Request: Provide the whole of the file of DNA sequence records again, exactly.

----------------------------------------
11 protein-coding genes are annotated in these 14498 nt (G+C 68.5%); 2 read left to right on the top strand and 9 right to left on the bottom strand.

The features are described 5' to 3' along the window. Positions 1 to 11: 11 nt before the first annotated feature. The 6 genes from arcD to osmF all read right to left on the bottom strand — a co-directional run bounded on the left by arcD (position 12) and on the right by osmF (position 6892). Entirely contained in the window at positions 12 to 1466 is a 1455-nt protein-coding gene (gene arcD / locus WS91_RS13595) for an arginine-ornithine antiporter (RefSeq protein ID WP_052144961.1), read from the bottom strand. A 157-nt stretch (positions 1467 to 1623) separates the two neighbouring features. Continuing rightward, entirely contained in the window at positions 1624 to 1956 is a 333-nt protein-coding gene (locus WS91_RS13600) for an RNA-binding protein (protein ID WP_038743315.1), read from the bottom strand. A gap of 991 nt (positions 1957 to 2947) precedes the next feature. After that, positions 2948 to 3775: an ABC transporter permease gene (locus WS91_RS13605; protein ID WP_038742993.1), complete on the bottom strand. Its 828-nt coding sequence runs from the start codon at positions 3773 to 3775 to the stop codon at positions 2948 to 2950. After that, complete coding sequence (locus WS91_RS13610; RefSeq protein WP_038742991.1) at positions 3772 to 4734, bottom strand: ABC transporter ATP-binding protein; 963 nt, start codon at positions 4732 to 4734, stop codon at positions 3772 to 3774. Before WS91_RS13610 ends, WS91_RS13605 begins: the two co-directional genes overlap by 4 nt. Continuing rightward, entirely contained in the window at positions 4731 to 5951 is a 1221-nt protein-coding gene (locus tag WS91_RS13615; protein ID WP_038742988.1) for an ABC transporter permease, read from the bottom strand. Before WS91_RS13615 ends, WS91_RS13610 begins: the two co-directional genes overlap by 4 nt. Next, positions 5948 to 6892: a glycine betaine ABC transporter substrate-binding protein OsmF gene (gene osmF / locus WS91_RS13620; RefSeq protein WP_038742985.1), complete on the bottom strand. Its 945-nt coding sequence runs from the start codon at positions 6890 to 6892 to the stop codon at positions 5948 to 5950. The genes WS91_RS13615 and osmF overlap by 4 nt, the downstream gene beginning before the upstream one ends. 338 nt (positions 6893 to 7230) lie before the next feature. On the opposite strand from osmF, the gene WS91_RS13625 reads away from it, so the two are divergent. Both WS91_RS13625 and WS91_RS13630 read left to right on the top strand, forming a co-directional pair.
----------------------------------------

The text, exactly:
11 protein-coding genes are annotated in these 14498 nt (G+C 68.5%); 2 read left to right on the top strand and 9 right to left on the bottom strand.

The features are described 5' to 3' along the window. Positions 1 to 11: 11 nt before the first annotated feature. The 6 genes from arcD to osmF all read right to left on the bottom strand — a co-directional run bounded on the left by arcD (position 12) and on the right by osmF (position 6892). Entirely contained in the window at positions 12 to 1466 is a 1455-nt protein-coding gene (gene arcD / locus WS91_RS13595) for an arginine-ornithine antiporter (RefSeq protein ID WP_052144961.1), read from the bottom strand. A 157-nt stretch (positions 1467 to 1623) separates the two neighbouring features. Continuing rightward, entirely contained in the window at positions 1624 to 1956 is a 333-nt protein-coding gene (locus WS91_RS13600) for an RNA-binding protein (protein ID WP_038743315.1), read from the bottom strand. A gap of 991 nt (positions 1957 to 2947) precedes the next feature. After that, positions 2948 to 3775: an ABC transporter permease gene (locus WS91_RS13605; protein ID WP_038742993.1), complete on the bottom strand. Its 828-nt coding sequence runs from the start codon at positions 3773 to 3775 to the stop codon at positions 2948 to 2950. After that, complete coding sequence (locus WS91_RS13610; RefSeq protein WP_038742991.1) at positions 3772 to 4734, bottom strand: ABC transporter ATP-binding protein; 963 nt, start codon at positions 4732 to 4734, stop codon at positions 3772 to 3774. Before WS91_RS13610 ends, WS91_RS13605 begins: the two co-directional genes overlap by 4 nt. Continuing rightward, entirely contained in the window at positions 4731 to 5951 is a 1221-nt protein-coding gene (locus tag WS91_RS13615; protein ID WP_038742988.1) for an ABC transporter permease, read from the bottom strand. Before WS91_RS13615 ends, WS91_RS13610 begins: the two co-directional genes overlap by 4 nt. Next, positions 5948 to 6892: a glycine betaine ABC transporter substrate-binding protein OsmF gene (gene osmF / locus WS91_RS13620; RefSeq protein WP_038742985.1), complete on the bottom strand. Its 945-nt coding sequence runs from the start codon at positions 6890 to 6892 to the stop codon at positions 5948 to 5950. The genes WS91_RS13615 and osmF overlap by 4 nt, the downstream gene beginning before the upstream one ends. 338 nt (positions 6893 to 7230) lie before the next feature. On the opposite strand from osmF, the gene WS91_RS13625 reads away from it, so the two are divergent. Both WS91_RS13625 and WS91_RS13630 read left to right on the top strand, forming a co-directional pair.